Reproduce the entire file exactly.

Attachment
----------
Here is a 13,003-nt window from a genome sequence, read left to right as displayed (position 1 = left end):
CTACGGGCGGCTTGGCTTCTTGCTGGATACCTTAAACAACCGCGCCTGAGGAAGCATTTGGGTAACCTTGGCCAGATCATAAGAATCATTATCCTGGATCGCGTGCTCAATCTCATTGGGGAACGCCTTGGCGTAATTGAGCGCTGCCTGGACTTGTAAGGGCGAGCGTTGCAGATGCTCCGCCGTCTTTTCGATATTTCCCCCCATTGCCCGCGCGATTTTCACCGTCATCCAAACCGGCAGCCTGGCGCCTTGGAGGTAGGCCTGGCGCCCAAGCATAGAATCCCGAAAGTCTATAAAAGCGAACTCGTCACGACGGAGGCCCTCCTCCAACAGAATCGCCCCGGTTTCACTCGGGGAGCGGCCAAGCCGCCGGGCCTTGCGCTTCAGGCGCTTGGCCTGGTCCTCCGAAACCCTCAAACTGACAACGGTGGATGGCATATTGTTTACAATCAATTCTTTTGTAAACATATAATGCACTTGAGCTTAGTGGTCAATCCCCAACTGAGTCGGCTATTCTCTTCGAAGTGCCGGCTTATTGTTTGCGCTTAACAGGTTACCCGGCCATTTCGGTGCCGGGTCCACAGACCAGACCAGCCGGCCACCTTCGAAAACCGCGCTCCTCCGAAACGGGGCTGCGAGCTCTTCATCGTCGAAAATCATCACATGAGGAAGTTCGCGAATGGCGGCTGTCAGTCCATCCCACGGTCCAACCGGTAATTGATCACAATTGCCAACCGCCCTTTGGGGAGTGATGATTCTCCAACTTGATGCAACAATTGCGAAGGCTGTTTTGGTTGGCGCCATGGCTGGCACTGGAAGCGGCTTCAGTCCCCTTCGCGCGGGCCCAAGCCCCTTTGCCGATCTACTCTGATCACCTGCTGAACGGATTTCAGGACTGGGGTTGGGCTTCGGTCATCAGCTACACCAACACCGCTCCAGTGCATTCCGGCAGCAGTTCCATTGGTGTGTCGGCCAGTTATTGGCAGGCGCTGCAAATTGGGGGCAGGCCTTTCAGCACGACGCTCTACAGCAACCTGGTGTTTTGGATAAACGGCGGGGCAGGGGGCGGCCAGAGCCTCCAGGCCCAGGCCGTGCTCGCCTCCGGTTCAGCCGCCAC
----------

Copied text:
Here is a 13,003-nt window from a genome sequence, read left to right as displayed (position 1 = left end):
CTACGGGCGGCTTGGCTTCTTGCTGGATACCTTAAACAACCGCGCCTGAGGAAGCATTTGGGTAACCTTGGCCAGATCATAAGAATCATTATCCTGGATCGCGTGCTCAATCTCATTGGGGAACGCCTTGGCGTAATTGAGCGCTGCCTGGACTTGTAAGGGCGAGCGTTGCAGATGCTCCGCCGTCTTTTCGATATTTCCCCCCATTGCCCGCGCGATTTTCACCGTCATCCAAACCGGCAGCCTGGCGCCTTGGAGGTAGGCCTGGCGCCCAAGCATAGAATCCCGAAAGTCTATAAAAGCGAACTCGTCACGACGGAGGCCCTCCTCCAACAGAATCGCCCCGGTTTCACTCGGGGAGCGGCCAAGCCGCCGGGCCTTGCGCTTCAGGCGCTTGGCCTGGTCCTCCGAAACCCTCAAACTGACAACGGTGGATGGCATATTGTTTACAATCAATTCTTTTGTAAACATATAATGCACTTGAGCTTAGTGGTCAATCCCCAACTGAGTCGGCTATTCTCTTCGAAGTGCCGGCTTATTGTTTGCGCTTAACAGGTTACCCGGCCATTTCGGTGCCGGGTCCACAGACCAGACCAGCCGGCCACCTTCGAAAACCGCGCTCCTCCGAAACGGGGCTGCGAGCTCTTCATCGTCGAAAATCATCACATGAGGAAGTTCGCGAATGGCGGCTGTCAGTCCATCCCACGGTCCAACCGGTAATTGATCACAATTGCCAACCGCCCTTTGGGGAGTGATGATTCTCCAACTTGATGCAACAATTGCGAAGGCTGTTTTGGTTGGCGCCATGGCTGGCACTGGAAGCGGCTTCAGTCCCCTTCGCGCGGGCCCAAGCCCCTTTGCCGATCTACTCTGATCACCTGCTGAACGGATTTCAGGACTGGGGTTGGGCTTCGGTCATCAGCTACACCAACACCGCTCCAGTGCATTCCGGCAGCAGTTCCATTGGTGTGTCGGCCAGTTATTGGCAGGCGCTGCAAATTGGGGGCAGGCCTTTCAGCACGACGCTCTACAGCAACCTGGTGTTTTGGATAAACGGCGGGGCAGGGGGCGGCCAGAGCCTCCAGGCCCAGGCCGTGCTCGCCTCCGGTTCAGCCGCCAC